The new Girard at Large website is approaching 30 days since its launch. But it didn’t take nearly that long to realize that something was very, very different from its previous incarnation. Almost instantly, there were already messages from Google that essentially said, “I see what you did there.” There were indirect signs like Google Alert notifications and direct signs like organic search data.
Four days after the site went live, the first archive of my Web Savvy segment was posted. I received a Google Alert within minutes of that post being published. I had never received one in the previous three months of web savvy posts.
Another sign appeared when I noticed that a Google search for “Domesticating IT” included the archives from the new Girard at Large website. But that’s just anecdotal evidence, so how about some data? I’m glad you asked because it’s even more impressive. Here is a graph from Google Webmaster showing the number of daily search impressions for www.girardatlarge.com:
The blue line shows the number of daily search impressions and the orange line is a 14 day moving average. The anecdotal evidence and the data are making a clear point: A new website infrastructure can have a huge impact on search engine visibility. So let’s take a look at what’s changed in this SEO case study.
Clean Up Your Act
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Google is a machine. More specifically, it’s a computer algorithm. When we talk about “spiders” that “crawl” the Internet, we’re talking about computer programs that look at web pages and analyze them. What the crawlers see and what you see, however, are two very different things. The search engines are looking at the HTML code that define the page’s content. If this code is complex, messy and unstructured then the crawler is going to have a very hard time understand what’s important and what isn’t.
One major difference with the new Girard at Large website is the simplicity of the HTML that is generated by WordPress and the theme that’s being used. It’s important to note here that WordPress in and of itself is not necessarily a superior SEO choice. The theme you use is also important. Here is a before and after comparison of the HTML code for one of the show archive posts. You don’t need to know what you’re looking at to understand that one is much, much more complex than the other.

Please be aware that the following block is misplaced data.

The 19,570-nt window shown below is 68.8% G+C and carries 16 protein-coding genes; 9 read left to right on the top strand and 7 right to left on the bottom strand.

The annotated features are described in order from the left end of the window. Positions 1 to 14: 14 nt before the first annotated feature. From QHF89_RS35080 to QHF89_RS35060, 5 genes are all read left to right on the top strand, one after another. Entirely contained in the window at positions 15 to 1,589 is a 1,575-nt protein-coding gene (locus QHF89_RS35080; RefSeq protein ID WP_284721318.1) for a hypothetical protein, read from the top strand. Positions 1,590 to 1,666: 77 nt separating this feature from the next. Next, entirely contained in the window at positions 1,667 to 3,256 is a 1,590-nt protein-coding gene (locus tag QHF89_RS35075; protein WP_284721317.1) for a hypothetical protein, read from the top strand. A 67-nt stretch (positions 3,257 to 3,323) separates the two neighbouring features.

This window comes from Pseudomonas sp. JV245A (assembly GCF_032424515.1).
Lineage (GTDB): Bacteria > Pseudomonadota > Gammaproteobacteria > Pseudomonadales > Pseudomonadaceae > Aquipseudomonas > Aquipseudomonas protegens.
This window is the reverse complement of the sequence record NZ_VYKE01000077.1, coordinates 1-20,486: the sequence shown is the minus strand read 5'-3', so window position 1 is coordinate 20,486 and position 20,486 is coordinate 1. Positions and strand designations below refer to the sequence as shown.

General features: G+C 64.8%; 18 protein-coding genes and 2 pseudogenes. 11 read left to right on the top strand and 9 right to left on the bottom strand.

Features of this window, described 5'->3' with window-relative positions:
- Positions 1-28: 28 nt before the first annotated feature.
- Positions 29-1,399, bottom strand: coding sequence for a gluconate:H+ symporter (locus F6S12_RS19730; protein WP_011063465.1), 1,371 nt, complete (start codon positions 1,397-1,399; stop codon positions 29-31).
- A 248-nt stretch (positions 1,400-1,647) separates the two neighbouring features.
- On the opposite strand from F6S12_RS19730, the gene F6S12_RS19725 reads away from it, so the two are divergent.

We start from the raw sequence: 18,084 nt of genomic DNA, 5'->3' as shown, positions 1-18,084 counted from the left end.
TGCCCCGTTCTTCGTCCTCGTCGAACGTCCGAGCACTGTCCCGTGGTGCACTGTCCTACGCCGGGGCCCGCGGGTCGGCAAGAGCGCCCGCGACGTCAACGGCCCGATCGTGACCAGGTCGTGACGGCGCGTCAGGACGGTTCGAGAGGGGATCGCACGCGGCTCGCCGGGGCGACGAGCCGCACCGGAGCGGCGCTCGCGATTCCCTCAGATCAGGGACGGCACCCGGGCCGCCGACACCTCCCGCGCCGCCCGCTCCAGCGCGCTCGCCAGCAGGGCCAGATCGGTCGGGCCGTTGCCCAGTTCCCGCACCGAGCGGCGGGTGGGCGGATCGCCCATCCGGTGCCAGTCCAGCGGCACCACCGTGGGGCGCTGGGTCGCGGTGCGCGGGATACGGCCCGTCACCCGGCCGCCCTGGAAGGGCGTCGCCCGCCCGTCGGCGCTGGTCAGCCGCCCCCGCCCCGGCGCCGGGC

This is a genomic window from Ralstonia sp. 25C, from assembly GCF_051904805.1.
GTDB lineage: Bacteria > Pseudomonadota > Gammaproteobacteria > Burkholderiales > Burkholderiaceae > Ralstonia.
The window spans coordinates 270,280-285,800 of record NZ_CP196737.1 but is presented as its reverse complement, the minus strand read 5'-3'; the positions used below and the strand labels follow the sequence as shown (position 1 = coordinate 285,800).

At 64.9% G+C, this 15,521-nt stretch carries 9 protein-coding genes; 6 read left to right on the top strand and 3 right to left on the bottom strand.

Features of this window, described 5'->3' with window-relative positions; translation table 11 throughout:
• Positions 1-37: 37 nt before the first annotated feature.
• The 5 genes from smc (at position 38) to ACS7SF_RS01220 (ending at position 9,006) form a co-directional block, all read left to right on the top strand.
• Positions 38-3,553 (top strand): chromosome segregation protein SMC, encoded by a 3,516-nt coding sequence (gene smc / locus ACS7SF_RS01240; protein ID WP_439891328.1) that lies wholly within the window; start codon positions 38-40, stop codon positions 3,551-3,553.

This first code listing illustrates that you need to 27 layers deep into the page’s HTML code before you reach the post title. It’s not only 27 layers deep, it’s embedded inside a table that’s inside a table that’s inside a table. When content is buried underneath this many layers, it’s a signal to the search engines that it isn’t all that important.
Compare that to an archive post on the new WordPress website. The post title is just 6 layers deep and not embedded inside of any tables. The search engine’s job is much easier and the signal-to-noise ratio is extremely low compared to the old site. Cleaning up the HTML on your site can make a big difference.
Search engines rely on certain signals in order to identify important words on your website. When they appear in titles, heading tags, menu navigation and links, they consider those words to have higher importance. But WordPress has another feature that provides very strong and clear signals to search engines about important keywords; categories and tags. When you apply categories and tags to your posts, WordPress also automatically creates archive pages that contain a list of posts for each of them.
The Google Alert I received is a perfect example of the power of tagging. I wasn’t alerted to one specific page or post on the website. Google saw a new archive with posts that were attributed to me and alerted me about it.
Help Google Help You
There’s one other tool that was added to this new website; XML sitemaps. These are XML files that act as a table of contents for search engines. And they don’t just provide a list of articles. They categorize the pages and make it easier for the crawlers to differentiate and organize those listings. There are maps for pages, posts, tags, categories, authors, products, etc. The easier you can make it for the crawlers, the better your results are going to be!
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